Since the enactment of Sarbanes-Oxley Act and the slow motion in which reforms and changes take time to be implemented, it is ideal to evaluate the present state of financial auditing and reporting. Necessary steps ought to be taken towards addressing the present risks and attempt to prevent future breakdown of systems due to audit failures. An evaluation of the impact and effectiveness of the PCAOB’s oversight programs should be updated.

The future of auditing should be looked at now; this is to help eliminate possible future collapse of the system that would put the public company financial auditing and reporting under pressure. The thought and hope is that the current system should be able to address such crises when it arises and hopeful too that it is stable enough to withstand such pressures.

The Sarbanes-Oxley Act aimed at dealing with challenges in auditing profession such as auditor autonomy and skepticism, limited auditor detection of financial reporting fraud and mishandling of financial information due to poor in-house controls. The big question is whether these factors have been made reduced or whether the management teams have positioned themselves in the right place towards preventing future crises.

Auditing independence should be aimed at being achieved. This can mainly be achieved through maintaining high performance culture in the areas of quality auditing, independence of the auditor, firm oversight and constant vigilance. All stakeholders in the system to keep in touch with the current market trends and changes and at the same time keep an eye on the changes taking place, which should always be shared and coordinated among other partners to ensure that evolving technology, globalization and ever-changing financial market factors are all in one basket of growing auditing.

 

Need to Study, Monitor, Systemic Forces and Risks

The Sarbanes-Oxley Act was set up to give dependability of corporate fiscal reporting and revelations under the securities laws. This regulation was meant to cushion investors from malpractice reporting by the auditors. This calls for continued studies, research, broad monitoring of the systemic forces and risks to prevent future crisis from happening and at the same time providing a solution to the unforeseen challenges in the auditing profession. To top up, research helps show progress, continuity and future risks so amendments can be effected at an initial stage, thus maintaining a steadfast growth of financial reporting and auditing.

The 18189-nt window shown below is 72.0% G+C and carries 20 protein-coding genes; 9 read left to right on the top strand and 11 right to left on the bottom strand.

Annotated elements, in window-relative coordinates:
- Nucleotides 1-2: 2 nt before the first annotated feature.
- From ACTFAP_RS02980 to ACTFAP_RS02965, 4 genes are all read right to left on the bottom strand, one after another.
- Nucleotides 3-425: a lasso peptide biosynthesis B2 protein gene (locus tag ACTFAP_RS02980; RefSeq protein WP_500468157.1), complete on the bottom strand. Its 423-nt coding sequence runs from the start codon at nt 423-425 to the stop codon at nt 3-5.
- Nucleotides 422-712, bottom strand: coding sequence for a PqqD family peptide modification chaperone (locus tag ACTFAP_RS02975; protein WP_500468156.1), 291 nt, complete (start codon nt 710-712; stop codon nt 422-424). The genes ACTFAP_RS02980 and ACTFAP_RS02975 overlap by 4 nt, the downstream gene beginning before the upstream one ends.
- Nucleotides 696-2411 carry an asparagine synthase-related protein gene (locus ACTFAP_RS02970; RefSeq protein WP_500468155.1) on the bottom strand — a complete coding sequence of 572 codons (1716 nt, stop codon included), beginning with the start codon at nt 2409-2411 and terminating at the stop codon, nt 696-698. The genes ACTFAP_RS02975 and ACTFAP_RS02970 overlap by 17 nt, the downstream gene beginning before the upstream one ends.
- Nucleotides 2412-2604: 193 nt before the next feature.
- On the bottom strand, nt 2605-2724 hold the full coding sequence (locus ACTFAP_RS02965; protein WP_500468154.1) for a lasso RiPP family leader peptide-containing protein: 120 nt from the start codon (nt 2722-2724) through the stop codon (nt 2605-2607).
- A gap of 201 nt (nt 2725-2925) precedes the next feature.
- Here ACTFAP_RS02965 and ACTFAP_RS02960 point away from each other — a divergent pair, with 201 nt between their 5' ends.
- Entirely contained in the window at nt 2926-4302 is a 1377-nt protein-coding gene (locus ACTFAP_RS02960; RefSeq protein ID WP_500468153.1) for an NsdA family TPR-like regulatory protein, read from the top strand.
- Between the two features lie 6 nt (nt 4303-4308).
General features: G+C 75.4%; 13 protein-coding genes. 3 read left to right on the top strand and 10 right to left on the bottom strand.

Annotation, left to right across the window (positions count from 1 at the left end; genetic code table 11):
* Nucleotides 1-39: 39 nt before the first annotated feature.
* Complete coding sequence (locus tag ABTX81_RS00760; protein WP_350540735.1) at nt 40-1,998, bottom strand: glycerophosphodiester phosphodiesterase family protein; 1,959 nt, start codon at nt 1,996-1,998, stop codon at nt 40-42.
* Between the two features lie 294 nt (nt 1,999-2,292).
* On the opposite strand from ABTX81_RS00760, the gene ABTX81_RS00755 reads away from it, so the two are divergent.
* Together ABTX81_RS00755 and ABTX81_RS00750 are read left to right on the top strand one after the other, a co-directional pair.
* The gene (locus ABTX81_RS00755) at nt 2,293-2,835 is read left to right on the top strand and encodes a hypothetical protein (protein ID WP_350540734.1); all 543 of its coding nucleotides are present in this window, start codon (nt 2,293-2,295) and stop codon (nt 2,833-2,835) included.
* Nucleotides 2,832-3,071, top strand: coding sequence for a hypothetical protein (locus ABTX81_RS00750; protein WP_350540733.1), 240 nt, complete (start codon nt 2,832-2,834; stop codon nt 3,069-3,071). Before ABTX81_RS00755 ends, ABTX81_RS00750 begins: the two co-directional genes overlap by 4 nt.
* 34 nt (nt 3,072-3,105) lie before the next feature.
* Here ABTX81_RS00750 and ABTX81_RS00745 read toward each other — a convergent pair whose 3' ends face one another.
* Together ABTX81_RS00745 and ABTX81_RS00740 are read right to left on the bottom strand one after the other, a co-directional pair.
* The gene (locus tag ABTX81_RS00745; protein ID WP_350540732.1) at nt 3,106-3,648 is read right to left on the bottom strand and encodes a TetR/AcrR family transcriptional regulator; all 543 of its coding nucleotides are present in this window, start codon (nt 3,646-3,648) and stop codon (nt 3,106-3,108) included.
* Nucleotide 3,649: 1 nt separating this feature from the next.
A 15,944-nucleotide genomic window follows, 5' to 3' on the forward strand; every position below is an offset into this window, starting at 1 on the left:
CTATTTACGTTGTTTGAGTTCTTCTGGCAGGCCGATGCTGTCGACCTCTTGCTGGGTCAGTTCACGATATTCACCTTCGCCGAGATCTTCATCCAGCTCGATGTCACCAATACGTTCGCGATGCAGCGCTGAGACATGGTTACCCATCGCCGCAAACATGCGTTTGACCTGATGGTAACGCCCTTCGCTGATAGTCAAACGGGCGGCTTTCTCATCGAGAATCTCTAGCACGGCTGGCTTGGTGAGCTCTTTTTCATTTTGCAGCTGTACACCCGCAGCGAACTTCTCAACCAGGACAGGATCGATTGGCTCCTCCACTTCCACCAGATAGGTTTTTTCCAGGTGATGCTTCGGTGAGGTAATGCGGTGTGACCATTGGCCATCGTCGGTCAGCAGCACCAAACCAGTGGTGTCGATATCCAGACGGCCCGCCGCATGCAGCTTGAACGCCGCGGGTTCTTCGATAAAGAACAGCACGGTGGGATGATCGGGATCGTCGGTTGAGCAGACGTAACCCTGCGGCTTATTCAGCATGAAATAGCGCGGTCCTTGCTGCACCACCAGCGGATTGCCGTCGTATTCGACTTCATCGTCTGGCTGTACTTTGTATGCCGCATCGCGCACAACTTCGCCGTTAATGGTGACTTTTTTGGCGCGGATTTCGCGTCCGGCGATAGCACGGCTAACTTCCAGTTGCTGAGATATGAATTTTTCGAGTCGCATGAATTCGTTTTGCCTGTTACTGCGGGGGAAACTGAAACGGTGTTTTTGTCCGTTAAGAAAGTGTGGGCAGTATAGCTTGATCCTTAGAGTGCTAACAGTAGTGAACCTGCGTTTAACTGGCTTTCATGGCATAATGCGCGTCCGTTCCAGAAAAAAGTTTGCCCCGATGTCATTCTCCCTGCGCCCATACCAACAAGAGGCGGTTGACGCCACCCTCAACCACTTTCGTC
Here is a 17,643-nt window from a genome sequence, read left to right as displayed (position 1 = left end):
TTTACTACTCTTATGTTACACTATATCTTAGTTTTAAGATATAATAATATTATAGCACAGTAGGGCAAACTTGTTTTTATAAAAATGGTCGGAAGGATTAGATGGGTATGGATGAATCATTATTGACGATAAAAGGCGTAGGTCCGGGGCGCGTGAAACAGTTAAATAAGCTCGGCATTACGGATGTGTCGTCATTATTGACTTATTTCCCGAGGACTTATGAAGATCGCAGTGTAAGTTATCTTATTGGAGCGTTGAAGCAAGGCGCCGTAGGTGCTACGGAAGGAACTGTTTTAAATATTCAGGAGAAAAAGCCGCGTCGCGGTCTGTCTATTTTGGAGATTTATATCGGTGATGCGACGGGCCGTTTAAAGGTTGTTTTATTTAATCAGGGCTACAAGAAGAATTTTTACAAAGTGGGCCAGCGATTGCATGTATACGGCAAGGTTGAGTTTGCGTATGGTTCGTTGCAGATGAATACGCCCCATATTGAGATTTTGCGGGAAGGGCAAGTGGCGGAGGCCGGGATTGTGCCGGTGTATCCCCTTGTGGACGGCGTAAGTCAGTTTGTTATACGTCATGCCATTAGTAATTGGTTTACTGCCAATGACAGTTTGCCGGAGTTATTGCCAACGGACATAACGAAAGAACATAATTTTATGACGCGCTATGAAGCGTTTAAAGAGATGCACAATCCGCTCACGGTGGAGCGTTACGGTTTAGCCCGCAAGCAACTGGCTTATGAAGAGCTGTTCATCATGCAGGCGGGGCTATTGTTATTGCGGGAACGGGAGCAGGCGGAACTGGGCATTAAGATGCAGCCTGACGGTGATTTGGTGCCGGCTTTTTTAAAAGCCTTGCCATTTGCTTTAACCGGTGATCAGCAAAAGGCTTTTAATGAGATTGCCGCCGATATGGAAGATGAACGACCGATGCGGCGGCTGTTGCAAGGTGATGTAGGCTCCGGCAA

Conclusion

What has acted as a foundation of the subject matter, ‘Auditing after Sarbanes-Oxley’? Since history is bound to repeat itself, it is of great value auditors to keep researching and studying the incidences that led to the formation and enactment of SOX. This empowers the auditors as a profession on understanding the post SOX and its implementation to providing reliability of corporate fiscal reporting and revelations under the securities laws. Investors have been cushioned from malpractice reporting by the auditors.

Auditors’ independence and the quality of auditing have improved with time and will continue to improve despite the changing times in business. The post SOX was a significant direction towards reducing the occurrence of malpractices witnessed in auditing from reoccurring and upstaging for auditor independence. Auditor independence should be upheld for an improvement and a better future in auditing as a profession.

The future of auditing may come under pressure again as a result of business cycles and other digital developments. Auditors have to stand up for the profession and the regulatory body, constantly ask and engage for positive growth of auditing, observing the core values of safeguarding the public interest and investor protection, at the same time auditing remains independent. Where there are faults, one must ensure proper actions, amendments and adjustments are implemented in due time.

All stakeholders in the auditing field need to watch out for any warning signs and counter with suitable measures to uphold integrity and the public trust. Failure in any of the above mentioned, and it will result in a threat to the whole auditing system, affecting negatively the capital markets and the general economic stature.

 

References

Church, B. K., Jenkins, J. G., McCracken, S. A., Roush, P. B., & Stanley, J. D. (2015). Auditor Independence in Fact: Research, Regulatory, and Practice Implications Drawn from Experimental and Archival Research. Accounting Horizons, 29(1), 217-238.

Cohen, J., Krishnamoorthy, G., & Wright, A. (2010). Corporate Governance in the Post-Sarbanes-Oxley Era: Auditors’ Experiences. Contemporary Accounting Research, 27(3), 751-786.

Franzel, J. M. (2014). A Decade after Sarbanes-Oxley: The Need for Ongoing Vigilance, Monitoring, and Research. Accounting Horizons, 28(4), 917-930.

Gregoriou, G. N., & Ali, P. (2013). International corporate governance after sarbanes-oxley. Hoboken, NJ: Wiley.

Roussy, M. (2015). Welcome to the Day-to-Day of Internal Auditors: How Do They Cope with Conflicts?. Auditing: A Journal Of Practice & Theory, 34(2), 237-264.

Santanu, M., Hakjoon, S., & Joon Sun, Y. (2015). The Effect of Auditing Standard No. 5 on Audit Report Lags. Accounting Horizons, 29(3), 507-527.

Tepalagul, N., & Lin, L. (2015). Auditor Independence and Audit Quality: A Literature Review. Journal Of Accounting, Auditing & Finance, 30(1), 101-121.

Weatherford, D., & Ruppert, M. P. (2015). “Auditing and Monitoring” — Revisiting Definitions. Journal of Health Care Compliance, 17(4), 21-51.